Launch 2021 with Jennifer Howard and a discussion of her book, Clutter: An Untidy History, an expansive assessment of our relationship to the things that share and shape our lives, in conversation with Meredith Hindley. Howard sets her own personal struggle with clutter against a meticulously researched history of just how the developed world came to drown in material goods.
PLEASE NOTE: In response to the developing situation in Washington, D.C., and out of respect for the author, moderator, and bookseller, all of whom are located in D.C., we have decided to reschedule this Shelf Life virtual event. This event will now take place on Tuesday, January 12 at 12 PM ET, on Zoom and Facebook Live. If you have already registered through Eventbrite to attend the event on Zoom, the registration link you received in your confirmation email will still work for the later date. If you have any questions, please email us at firstname.lastname@example.org.
As part of the Virginia Festival of the Book’s ongoing Shelf Life virtual series, this event is FREE to attend and open to the public. To attend, please register below to take part on Zoom or simply make plans to watch the livestream on Facebook.com/VaBookFest.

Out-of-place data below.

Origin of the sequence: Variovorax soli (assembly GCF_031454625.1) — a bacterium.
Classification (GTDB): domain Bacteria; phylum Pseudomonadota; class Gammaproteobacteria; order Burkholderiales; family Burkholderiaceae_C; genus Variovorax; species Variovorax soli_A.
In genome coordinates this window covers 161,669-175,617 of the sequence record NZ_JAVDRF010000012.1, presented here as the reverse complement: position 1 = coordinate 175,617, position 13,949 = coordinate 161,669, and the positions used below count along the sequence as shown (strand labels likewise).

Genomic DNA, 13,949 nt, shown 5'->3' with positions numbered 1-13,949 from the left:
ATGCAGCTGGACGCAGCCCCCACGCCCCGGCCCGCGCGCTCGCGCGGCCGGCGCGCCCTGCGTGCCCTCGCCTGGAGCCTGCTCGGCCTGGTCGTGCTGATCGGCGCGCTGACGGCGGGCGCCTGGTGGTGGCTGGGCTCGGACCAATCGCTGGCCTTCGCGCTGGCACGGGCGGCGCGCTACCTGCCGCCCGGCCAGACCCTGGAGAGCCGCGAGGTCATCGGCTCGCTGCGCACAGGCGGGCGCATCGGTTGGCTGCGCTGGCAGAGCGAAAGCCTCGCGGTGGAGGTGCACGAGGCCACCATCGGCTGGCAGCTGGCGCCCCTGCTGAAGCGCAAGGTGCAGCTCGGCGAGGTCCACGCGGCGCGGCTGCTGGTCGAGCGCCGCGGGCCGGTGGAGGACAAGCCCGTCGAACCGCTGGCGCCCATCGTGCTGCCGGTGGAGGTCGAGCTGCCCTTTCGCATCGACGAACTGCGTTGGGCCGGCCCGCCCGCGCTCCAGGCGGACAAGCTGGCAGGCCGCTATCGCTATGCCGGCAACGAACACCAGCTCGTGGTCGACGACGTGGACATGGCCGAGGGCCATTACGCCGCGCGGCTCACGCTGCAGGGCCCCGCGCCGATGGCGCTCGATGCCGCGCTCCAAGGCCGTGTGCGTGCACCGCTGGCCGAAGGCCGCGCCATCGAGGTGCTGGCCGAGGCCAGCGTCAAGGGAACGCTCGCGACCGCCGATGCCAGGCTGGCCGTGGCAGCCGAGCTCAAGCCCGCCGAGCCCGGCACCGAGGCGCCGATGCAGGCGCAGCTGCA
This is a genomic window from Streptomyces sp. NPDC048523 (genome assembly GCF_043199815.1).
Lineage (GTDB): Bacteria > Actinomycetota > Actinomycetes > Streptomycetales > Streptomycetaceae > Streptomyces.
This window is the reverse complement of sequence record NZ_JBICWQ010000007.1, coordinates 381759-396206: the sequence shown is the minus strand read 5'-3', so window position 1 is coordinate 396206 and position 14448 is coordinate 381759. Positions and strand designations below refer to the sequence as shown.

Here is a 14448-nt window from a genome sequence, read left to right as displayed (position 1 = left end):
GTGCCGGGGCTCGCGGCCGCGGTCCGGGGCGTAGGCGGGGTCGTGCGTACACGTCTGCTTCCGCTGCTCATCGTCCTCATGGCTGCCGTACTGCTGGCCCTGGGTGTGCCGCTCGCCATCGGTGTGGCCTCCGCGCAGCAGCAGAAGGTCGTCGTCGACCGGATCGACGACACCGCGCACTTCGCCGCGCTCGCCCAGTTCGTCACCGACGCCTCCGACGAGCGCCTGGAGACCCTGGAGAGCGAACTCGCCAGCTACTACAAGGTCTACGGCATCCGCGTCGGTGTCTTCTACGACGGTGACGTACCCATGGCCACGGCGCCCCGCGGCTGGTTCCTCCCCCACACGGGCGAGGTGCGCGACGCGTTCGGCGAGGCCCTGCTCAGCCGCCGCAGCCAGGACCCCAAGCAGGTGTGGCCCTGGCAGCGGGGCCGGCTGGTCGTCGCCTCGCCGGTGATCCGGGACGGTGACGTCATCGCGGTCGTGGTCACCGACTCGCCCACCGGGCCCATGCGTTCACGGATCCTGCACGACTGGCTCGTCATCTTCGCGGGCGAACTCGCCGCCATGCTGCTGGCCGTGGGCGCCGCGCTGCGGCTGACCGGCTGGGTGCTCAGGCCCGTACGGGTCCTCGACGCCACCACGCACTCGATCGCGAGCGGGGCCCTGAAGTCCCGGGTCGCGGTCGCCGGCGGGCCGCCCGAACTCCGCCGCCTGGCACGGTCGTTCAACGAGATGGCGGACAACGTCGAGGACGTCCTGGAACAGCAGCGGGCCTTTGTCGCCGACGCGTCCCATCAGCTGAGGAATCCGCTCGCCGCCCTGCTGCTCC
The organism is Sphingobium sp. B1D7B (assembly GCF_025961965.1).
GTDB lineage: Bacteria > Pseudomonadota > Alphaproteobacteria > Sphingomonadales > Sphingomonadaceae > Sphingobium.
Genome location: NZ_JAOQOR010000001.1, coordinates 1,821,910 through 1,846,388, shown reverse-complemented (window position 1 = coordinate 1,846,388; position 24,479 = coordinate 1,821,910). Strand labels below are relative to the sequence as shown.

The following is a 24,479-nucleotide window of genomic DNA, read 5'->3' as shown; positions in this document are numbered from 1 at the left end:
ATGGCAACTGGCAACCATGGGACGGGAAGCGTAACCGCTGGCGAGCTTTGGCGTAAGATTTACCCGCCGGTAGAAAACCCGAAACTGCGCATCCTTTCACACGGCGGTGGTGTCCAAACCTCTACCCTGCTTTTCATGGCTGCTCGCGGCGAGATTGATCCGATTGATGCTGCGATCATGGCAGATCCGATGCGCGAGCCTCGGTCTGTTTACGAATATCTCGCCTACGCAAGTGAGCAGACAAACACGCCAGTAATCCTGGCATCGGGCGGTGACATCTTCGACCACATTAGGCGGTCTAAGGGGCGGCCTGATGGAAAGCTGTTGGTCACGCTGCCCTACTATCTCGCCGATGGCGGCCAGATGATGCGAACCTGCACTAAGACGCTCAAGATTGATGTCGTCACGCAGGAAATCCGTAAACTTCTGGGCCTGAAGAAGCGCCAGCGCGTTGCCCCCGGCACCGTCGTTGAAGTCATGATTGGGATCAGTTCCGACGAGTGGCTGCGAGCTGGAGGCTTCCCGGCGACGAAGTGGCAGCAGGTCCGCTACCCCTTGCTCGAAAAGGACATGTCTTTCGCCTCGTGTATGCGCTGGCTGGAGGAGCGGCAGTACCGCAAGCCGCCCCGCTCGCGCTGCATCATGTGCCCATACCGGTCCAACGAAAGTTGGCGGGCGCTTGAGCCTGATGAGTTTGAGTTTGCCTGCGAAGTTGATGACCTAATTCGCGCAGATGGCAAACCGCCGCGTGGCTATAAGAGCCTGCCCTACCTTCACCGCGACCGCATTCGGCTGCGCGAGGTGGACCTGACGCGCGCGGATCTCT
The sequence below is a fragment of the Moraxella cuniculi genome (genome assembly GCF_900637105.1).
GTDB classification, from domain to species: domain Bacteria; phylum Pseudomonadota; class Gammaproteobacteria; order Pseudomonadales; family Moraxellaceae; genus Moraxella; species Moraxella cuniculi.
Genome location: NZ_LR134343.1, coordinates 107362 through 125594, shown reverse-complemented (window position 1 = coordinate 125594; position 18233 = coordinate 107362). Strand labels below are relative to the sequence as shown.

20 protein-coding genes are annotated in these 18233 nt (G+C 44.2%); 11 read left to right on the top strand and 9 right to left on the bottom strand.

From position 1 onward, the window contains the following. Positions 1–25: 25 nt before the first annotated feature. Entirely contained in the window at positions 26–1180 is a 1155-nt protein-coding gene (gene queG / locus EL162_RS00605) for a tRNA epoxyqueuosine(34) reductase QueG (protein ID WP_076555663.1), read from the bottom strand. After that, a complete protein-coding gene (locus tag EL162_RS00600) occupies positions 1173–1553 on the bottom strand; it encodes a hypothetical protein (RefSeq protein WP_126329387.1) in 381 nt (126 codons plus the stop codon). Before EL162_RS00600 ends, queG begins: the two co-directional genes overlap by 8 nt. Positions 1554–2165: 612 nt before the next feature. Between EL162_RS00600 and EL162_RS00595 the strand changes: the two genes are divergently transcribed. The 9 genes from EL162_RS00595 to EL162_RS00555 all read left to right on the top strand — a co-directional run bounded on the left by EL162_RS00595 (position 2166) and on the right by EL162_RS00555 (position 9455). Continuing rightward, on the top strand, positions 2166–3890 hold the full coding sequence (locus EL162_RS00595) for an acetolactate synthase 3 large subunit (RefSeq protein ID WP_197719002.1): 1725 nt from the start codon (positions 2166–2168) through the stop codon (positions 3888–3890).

“Define use and beauty: Does an object matter because of its associations or because of what it can do? What does possessing it cost in time, money, or mental and environmental health?”Jennifer Howard, Clutter: An Untidy History
“Jennifer Howard has written a brilliant and beautiful meditation on the nature of our attachment to things. Reading Clutter made me long for a life without clutter.” ―Malcolm Gladwell, New York Times bestselling author
“Howard’s exploration of one dark corner of consumer culture is quick-witted and insightful―and, appropriately for the subject, refreshingly concise. … A keen assessment of one of society’s secret shames and its little-understood consequences.” ―Kirkus Reviews
“In her stern and wide-ranging new manifesto, “Clutter: An Untidy History,” journalist Jennifer Howard takes the anti-clutter message a step further. Howard argues that decluttering is not just a personally liberating ritual, but a moral imperative, a duty we owe both to our children and to the planet.” ―Jennifer Reese, Washington Post